But whipsaw portfolio wide, multiple times, that's a problem. 2021 has been a record year for whipsaw.
In order to have a diversified portfolio I've set up all the individual VTS strategies to use a different sets of volatility metrics, with different asset classes, and different threshold levels of position changes so that long term it's a much smoother experience and hopefully we only get one or two strategies at a time being whipsawed.
In 2021 though, the entire portfolio and all 4 strategies have been whipsawed 9 times, which is far more than ever before. The chart below is showing how often all 4 Tactical strategies changed positions on the same day:
All 4 strategies means:
* VTS Options is not included in this
The VTS Total Portfolio Solution is a few months away from its 10th anniversary of live trading and we've only had 26 days in 10 years where the entire portfolio changed positions at the same time so it averages about 2.5 times per year or about 1% of trading days.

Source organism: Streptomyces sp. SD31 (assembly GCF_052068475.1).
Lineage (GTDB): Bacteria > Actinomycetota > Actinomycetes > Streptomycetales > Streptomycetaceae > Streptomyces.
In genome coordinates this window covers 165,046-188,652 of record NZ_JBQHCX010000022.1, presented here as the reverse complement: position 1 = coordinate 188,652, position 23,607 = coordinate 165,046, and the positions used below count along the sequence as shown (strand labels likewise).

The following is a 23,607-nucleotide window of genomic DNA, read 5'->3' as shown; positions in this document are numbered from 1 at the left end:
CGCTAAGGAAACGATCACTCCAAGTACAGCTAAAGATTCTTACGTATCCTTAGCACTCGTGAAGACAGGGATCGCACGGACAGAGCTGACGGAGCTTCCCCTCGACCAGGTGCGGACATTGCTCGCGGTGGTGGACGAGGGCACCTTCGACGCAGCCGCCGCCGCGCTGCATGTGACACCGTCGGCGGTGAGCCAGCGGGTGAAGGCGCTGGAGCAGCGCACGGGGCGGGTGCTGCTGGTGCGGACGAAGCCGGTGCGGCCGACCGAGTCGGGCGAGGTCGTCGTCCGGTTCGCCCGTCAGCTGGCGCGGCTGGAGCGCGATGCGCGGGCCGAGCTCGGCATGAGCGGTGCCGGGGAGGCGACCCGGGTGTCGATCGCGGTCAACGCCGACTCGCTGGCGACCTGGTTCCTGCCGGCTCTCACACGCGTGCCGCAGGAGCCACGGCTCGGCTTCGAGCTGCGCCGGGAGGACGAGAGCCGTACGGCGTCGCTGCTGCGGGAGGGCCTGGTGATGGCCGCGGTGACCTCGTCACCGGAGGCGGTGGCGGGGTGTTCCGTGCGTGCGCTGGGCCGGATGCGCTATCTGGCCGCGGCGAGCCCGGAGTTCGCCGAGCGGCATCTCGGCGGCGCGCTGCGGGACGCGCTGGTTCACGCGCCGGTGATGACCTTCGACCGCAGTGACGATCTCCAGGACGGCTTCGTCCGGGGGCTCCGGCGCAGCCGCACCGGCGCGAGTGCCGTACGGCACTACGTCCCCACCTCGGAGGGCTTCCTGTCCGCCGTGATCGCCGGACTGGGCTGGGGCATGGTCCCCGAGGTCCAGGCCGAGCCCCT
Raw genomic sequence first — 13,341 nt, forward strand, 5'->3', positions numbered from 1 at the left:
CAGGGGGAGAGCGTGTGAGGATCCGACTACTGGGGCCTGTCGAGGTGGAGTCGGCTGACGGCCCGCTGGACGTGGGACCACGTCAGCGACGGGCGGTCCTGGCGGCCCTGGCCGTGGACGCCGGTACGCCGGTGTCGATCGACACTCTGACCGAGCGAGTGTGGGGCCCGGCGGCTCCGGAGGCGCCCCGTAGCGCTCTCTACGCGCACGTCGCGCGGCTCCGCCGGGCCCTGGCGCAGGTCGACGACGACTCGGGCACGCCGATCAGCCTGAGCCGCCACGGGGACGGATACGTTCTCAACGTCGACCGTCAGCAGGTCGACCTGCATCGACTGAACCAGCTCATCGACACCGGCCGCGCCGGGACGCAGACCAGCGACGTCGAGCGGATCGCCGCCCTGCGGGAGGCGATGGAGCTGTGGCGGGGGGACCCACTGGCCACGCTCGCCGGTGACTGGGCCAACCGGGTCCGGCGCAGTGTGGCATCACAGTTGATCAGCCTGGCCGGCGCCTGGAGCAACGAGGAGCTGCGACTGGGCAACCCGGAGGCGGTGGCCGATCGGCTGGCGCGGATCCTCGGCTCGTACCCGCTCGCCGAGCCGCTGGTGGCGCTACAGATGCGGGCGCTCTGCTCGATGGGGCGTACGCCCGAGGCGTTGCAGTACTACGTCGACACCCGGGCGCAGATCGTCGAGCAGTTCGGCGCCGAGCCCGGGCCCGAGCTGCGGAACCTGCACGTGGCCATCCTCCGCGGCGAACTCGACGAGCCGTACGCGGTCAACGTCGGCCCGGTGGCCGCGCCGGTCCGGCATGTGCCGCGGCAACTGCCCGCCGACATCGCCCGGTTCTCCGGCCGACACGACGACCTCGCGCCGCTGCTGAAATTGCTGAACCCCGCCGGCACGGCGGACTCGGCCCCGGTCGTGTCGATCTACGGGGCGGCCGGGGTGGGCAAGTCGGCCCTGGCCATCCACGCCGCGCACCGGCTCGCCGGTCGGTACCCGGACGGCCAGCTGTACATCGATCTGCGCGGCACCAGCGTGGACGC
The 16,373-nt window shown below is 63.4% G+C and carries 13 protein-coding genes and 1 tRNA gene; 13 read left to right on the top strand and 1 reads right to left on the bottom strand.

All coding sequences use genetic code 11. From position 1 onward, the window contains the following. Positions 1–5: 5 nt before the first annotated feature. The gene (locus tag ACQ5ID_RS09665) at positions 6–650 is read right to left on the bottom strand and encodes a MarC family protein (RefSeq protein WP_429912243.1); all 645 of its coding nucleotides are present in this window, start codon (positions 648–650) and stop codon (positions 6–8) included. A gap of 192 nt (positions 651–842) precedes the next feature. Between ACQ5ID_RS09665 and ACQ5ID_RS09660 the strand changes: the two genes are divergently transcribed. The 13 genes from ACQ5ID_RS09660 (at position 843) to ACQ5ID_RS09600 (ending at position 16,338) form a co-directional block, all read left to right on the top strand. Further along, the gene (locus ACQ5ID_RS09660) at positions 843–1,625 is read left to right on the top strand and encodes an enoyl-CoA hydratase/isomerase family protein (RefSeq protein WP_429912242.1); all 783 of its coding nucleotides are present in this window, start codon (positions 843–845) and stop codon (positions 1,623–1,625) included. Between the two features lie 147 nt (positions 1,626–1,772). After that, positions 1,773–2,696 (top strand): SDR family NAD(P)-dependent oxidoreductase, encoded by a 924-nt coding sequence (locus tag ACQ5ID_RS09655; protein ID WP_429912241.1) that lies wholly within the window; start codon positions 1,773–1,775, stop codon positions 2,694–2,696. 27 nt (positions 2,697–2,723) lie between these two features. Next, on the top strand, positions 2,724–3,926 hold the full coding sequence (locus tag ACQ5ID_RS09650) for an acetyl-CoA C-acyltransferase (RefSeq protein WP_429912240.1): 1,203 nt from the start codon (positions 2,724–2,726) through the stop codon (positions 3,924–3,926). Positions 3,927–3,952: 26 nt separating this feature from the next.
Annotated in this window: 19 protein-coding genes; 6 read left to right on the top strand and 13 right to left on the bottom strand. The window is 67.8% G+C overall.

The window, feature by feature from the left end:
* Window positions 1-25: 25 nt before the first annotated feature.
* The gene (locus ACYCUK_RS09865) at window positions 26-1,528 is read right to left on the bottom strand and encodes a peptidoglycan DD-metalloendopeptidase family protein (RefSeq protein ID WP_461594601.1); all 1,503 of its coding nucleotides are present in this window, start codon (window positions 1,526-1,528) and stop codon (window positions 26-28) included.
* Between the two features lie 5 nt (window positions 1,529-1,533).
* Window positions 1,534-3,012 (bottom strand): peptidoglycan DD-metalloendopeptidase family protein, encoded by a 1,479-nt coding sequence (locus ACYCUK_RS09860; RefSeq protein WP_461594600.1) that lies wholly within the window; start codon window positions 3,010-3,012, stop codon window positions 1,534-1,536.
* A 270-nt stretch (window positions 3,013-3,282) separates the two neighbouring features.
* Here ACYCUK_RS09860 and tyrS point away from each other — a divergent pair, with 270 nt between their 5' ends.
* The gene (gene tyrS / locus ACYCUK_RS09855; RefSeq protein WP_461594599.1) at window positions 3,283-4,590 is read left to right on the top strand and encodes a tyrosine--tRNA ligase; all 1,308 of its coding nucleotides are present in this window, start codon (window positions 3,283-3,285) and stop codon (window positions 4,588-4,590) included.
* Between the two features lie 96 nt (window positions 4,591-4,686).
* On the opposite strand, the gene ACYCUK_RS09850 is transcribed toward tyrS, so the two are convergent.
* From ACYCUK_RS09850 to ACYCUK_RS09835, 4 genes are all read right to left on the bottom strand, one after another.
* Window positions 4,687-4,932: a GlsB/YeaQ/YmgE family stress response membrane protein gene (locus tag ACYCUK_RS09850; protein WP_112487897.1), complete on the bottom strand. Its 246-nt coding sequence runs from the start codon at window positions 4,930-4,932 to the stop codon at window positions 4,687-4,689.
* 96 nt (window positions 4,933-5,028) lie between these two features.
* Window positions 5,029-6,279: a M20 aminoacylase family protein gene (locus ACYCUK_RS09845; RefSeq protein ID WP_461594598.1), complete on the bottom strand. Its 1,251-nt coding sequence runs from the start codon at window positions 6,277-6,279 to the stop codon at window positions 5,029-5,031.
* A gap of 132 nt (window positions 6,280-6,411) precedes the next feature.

All 4 tactical strategies changing positions at the same time:
So 9 times in 2021 so far, that's by far the record. Late 2020 had a few more so essentially its happened 12 times in the last 1 year of trading.
That's the major weakness of quant based investing and I would argue the only weakness of our VTS portfolio. Like I said as long as there's a reasonable trend, up or down we don't really care, we can tactically rotate into positions to take advantage of it. The major weakness is too many instances of whipsaw which definitely will cause problems. One or two strategies is fine and just part of the process, but too many portfolio wide and it starts to add up.